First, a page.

The New England Revolution are overhauling their youth development. It is a step into how modern MLS teams are run, which is a rare occurrence in Boston.
The New England Revolution have been one of the most backwards franchises in Major League Soccer over the past decade. Still playing in the behemoth and utterly unsuitable Gillette Stadium, cycling through head coaches at an alarming rate, dwindling attendances in the doldrums of the league’s rankings, and an owner who seems far more enchanted with his brilliant NFL team than the ‘other football’ team.
However, while all that is true, and Robert Kraft deserves to be criticised for the absent role he has played, over the past 18 months, the tune has changed. The incumbent Brad Friedel was replaced by the ultra-experienced Bruce Arena, all three Designated Player slots were filled as the Revolution looked to entirely overhaul their attack, and they snuck into the playoffs, though were immediately dumped out of them by Atlanta United.
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And this year, they have continued to catch up as MLS modernises itself across the league.
This time, it comes in the form of youth development, which has been far from ideal in New England, to say the least. “Do we need to get better? Yeah, absolutely,” New England’s technical director Curt Onalfo said. And it seems as though the New England Revolution are keen to do just that: get better.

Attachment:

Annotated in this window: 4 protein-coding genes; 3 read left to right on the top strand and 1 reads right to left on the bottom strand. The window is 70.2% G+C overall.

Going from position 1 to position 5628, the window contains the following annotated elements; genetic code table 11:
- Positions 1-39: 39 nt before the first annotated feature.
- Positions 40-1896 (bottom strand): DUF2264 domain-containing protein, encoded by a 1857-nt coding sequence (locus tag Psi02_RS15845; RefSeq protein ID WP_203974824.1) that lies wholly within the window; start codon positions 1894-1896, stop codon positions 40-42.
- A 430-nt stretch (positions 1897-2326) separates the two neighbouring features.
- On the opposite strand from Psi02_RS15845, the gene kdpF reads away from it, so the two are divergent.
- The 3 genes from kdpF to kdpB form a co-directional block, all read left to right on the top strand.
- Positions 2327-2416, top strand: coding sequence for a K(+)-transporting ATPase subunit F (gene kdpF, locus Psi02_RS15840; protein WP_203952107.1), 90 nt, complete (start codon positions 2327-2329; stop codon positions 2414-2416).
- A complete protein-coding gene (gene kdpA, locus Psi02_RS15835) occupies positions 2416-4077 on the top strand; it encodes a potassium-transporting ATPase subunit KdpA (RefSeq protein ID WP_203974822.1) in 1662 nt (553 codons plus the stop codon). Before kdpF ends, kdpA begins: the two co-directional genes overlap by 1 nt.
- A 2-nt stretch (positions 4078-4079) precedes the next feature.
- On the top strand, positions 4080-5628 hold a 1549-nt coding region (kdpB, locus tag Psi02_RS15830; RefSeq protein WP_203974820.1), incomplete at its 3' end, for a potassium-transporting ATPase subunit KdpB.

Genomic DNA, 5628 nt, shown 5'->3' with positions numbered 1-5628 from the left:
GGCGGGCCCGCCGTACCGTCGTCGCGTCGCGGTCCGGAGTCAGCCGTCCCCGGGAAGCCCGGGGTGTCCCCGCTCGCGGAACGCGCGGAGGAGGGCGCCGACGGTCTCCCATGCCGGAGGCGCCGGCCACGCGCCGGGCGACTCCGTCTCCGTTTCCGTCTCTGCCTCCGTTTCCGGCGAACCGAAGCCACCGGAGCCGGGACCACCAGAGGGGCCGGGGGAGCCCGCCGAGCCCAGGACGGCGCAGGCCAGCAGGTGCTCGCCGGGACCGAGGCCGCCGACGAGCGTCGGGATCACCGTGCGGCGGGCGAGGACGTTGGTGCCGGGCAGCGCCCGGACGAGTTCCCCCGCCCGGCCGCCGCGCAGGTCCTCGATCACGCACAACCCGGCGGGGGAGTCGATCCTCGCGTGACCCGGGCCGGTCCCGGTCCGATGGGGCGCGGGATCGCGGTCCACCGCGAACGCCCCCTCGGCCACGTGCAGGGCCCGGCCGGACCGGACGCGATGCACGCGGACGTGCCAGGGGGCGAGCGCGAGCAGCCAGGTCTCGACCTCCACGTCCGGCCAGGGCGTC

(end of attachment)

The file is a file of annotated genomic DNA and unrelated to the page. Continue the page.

“Priority number one was starting the second team, bridging that gap between the academy to the first team. And then enhancing the academy,” explained Onalfo to mlssoccer.com. “Obviously that’s stopped because of the coronavirus. But we’ve made some really good progress with the academy and I spend a lot of time evaluating that and working with our academy director, Brian Scales, [to] just continually push forward and just make sure that we’re getting better on a daily basis.”
Onalfo represents the Revolution catching up with the rest of the league. Where teams like Atlanta, LAFC, Inter Miami and others have invested heavily in their teams and facilities and others like FC Dallas and Real Salt Lake have maximised their youth development, the Revolution have meandered along, leaning on their status as one of the ten founding teams.
They did not keep up with the development of the league. They were complacent. They expected to be fine because they are the Revolution and the Patriots are insanely successful. The Krafts were negligent. But now, the franchise is catching up.
It started with the signing of Carles Gil. Continued with the acquisitions of Gustavo Bou and Adam Buksa. The Arena hire provides gravitas and pedigree. And now they are committing to youth development, which is the next step sweeping across MLS.
The Revolution are finally becoming a modern MLS team. It has been a long time in coming.